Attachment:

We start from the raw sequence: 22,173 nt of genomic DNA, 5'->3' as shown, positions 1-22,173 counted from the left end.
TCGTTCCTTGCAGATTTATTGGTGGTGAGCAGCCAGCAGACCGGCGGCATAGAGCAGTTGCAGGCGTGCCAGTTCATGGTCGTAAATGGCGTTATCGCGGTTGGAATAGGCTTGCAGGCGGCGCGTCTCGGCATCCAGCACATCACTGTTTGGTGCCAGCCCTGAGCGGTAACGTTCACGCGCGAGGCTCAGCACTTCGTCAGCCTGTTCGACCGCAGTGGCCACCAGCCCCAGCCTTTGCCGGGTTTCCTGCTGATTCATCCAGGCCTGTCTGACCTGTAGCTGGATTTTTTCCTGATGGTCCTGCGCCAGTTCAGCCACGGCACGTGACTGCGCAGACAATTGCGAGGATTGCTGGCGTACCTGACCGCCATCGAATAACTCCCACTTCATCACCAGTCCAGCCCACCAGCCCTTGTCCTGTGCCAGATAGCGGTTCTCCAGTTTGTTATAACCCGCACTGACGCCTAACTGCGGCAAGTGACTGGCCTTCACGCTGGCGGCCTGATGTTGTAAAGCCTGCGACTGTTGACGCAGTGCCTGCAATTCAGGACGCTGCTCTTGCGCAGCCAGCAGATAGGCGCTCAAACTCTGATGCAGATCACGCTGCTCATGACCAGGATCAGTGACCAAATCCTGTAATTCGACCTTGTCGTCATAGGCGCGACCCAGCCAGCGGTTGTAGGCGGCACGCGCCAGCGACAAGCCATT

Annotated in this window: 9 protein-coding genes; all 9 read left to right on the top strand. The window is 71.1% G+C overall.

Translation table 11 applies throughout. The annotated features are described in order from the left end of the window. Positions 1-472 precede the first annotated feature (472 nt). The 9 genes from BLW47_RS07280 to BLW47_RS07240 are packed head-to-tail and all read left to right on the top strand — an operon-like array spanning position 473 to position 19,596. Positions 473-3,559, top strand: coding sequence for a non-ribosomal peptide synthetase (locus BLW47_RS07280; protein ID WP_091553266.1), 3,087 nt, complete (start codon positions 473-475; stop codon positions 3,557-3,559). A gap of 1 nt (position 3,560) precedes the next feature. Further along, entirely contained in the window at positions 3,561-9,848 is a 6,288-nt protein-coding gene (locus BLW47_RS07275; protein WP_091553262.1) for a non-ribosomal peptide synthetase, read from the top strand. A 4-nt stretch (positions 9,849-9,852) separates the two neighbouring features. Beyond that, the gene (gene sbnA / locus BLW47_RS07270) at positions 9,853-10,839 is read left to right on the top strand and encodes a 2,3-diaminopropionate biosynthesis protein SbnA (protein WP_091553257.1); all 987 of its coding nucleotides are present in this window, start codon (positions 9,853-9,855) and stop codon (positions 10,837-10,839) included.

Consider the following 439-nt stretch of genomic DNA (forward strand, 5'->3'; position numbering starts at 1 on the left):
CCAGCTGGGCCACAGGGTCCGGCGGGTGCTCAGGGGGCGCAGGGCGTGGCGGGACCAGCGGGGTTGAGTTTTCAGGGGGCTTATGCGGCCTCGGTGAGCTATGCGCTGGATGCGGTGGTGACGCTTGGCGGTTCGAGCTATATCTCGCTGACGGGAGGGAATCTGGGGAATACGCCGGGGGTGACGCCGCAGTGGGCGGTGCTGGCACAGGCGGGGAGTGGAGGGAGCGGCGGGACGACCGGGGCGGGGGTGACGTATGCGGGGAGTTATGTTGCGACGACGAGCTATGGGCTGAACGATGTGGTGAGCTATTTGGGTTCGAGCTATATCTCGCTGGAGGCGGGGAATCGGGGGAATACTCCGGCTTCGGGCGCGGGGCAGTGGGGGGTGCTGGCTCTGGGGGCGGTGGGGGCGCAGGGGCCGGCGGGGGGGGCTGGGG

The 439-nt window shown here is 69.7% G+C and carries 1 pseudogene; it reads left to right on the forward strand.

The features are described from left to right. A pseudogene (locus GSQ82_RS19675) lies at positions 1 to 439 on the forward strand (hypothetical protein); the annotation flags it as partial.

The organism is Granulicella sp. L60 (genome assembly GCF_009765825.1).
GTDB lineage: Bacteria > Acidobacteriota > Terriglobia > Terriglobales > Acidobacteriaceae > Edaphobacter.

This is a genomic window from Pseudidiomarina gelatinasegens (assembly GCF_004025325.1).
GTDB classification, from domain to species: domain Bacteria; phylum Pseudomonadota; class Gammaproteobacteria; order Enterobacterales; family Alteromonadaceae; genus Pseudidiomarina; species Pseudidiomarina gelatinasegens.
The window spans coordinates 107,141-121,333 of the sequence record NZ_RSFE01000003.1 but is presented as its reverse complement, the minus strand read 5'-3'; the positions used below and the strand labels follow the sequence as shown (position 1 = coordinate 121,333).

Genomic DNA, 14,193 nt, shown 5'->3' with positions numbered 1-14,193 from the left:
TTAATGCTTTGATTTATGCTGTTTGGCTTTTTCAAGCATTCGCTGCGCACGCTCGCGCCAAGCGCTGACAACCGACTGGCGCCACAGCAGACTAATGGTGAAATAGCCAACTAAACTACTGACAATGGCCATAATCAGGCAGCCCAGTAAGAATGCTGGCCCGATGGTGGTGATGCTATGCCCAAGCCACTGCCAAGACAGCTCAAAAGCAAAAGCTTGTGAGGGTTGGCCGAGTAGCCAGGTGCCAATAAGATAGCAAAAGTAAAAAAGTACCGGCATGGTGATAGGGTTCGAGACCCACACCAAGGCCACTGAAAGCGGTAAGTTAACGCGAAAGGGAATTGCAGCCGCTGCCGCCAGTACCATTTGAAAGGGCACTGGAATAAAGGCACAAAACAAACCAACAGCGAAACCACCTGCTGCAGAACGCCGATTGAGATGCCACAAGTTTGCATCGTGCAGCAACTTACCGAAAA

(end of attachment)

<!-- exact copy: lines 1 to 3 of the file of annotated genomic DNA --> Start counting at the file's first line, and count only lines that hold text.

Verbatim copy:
We start from the raw sequence: 22,173 nt of genomic DNA, 5'->3' as shown, positions 1-22,173 counted from the left end.
TCGTTCCTTGCAGATTTATTGGTGGTGAGCAGCCAGCAGACCGGCGGCATAGAGCAGTTGCAGGCGTGCCAGTTCATGGTCGTAAATGGCGTTATCGCGGTTGGAATAGGCTTGCAGGCGGCGCGTCTCGGCATCCAGCACATCACTGTTTGGTGCCAGCCCTGAGCGGTAACGTTCACGCGCGAGGCTCAGCACTTCGTCAGCCTGTTCGACCGCAGTGGCCACCAGCCCCAGCCTTTGCCGGGTTTCCTGCTGATTCATCCAGGCCTGTCTGACCTGTAGCTGGATTTTTTCCTGATGGTCCTGCGCCAGTTCAGCCACGGCACGTGACTGCGCAGACAATTGCGAGGATTGCTGGCGTACCTGACCGCCATCGAATAACTCCCACTTCATCACCAGTCCAGCCCACCAGCCCTTGTCCTGTGCCAGATAGCGGTTCTCCAGTTTGTTATAACCCGCACTGACGCCTAACTGCGGCAAGTGACTGGCCTTCACGCTGGCGGCCTGATGTTGTAAAGCCTGCGACTGTTGACGCAGTGCCTGCAATTCAGGACGCTGCTCTTGCGCAGCCAGCAGATAGGCGCTCAAACTCTGATGCAGATCACGCTGCTCATGACCAGGATCAGTGACCAAATCCTGTAATTCGACCTTGTCGTCATAGGCGCGACCCAGCCAGCGGTTGTAGGCGGCACGCGCCAGCGACAAGCCATT

Annotated in this window: 9 protein-coding genes; all 9 read left to right on the top strand. The window is 71.1% G+C overall.